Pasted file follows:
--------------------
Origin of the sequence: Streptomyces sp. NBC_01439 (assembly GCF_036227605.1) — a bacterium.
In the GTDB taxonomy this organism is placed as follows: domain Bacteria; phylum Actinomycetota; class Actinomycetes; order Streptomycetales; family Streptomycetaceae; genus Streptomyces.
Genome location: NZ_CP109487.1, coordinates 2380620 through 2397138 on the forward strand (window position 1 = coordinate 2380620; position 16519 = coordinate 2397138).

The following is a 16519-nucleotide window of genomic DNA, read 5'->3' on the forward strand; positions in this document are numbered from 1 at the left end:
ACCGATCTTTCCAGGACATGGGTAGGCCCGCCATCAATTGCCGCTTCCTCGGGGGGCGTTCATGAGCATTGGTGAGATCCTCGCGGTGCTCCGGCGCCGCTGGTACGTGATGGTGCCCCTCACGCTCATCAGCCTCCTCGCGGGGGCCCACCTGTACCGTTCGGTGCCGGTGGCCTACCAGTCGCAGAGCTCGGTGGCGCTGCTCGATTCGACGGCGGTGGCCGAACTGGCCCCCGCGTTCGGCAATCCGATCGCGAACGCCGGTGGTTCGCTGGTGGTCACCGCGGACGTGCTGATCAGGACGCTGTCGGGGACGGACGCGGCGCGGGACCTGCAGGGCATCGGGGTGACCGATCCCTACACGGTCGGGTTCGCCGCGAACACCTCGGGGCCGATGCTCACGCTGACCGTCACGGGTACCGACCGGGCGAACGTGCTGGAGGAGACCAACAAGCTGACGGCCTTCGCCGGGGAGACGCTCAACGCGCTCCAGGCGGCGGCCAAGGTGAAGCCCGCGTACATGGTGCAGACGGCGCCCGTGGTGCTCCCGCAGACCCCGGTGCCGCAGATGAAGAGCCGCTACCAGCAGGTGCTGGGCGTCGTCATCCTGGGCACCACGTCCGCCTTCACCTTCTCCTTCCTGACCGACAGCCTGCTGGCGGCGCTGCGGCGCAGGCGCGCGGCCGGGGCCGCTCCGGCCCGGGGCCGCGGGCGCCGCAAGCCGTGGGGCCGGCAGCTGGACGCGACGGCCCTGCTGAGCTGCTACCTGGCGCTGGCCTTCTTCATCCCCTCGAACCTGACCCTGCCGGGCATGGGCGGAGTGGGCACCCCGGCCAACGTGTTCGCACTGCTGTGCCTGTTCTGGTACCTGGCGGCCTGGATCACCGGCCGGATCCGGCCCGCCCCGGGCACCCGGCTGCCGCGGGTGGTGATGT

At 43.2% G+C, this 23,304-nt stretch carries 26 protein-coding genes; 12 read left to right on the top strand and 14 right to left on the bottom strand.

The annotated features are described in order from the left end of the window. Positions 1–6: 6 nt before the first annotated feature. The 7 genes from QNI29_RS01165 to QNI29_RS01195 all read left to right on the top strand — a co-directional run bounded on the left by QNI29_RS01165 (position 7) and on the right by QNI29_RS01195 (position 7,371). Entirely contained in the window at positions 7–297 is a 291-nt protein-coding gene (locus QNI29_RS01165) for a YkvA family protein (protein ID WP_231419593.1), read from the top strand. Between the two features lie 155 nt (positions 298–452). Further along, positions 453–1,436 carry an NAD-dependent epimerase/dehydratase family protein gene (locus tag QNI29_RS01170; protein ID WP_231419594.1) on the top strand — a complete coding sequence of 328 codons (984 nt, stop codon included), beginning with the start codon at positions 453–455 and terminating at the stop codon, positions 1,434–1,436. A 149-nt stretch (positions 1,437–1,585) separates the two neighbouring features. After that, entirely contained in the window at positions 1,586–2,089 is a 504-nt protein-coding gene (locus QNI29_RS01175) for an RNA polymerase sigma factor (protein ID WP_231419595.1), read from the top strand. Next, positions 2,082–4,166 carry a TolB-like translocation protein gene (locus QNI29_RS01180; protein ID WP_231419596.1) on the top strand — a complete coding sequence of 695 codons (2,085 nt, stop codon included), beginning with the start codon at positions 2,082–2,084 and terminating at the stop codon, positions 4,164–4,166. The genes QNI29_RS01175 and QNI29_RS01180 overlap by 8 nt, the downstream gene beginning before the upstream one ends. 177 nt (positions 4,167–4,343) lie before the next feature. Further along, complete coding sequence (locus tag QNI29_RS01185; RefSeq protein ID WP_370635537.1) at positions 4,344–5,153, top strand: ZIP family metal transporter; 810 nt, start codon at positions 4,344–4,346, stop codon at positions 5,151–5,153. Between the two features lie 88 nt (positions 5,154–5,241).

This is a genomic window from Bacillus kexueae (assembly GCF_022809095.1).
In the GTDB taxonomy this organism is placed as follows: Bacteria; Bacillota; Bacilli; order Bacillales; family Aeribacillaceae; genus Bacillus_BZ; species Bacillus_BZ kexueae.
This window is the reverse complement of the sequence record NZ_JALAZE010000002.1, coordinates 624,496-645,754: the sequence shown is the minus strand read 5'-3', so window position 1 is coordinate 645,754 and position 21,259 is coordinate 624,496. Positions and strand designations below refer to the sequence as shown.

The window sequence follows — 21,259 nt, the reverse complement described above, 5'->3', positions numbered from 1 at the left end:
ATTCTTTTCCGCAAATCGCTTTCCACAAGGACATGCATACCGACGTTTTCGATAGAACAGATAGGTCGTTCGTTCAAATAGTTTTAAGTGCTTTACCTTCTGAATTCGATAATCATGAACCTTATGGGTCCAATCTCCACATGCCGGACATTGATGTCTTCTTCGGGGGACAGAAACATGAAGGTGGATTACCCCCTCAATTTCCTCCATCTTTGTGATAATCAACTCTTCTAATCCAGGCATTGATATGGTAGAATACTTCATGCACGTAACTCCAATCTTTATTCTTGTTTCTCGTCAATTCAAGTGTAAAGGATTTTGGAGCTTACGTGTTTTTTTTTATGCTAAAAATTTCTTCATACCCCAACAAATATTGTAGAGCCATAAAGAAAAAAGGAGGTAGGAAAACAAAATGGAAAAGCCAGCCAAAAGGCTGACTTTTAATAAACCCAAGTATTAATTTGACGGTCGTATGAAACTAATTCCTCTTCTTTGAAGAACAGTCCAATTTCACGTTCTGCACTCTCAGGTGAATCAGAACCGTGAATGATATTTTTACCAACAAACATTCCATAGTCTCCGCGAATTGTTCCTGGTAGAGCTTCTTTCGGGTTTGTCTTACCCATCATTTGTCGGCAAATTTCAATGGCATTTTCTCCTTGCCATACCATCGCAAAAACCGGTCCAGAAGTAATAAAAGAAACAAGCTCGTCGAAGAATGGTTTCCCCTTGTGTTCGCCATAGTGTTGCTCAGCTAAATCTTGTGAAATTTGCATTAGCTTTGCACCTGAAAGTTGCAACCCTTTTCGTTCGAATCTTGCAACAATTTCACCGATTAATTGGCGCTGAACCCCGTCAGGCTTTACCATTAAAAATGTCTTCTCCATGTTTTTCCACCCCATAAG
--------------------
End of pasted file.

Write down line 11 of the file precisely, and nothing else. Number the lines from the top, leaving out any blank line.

The window sequence follows — 21,259 nt, the reverse complement described above, 5'->3', positions numbered from 1 at the left end: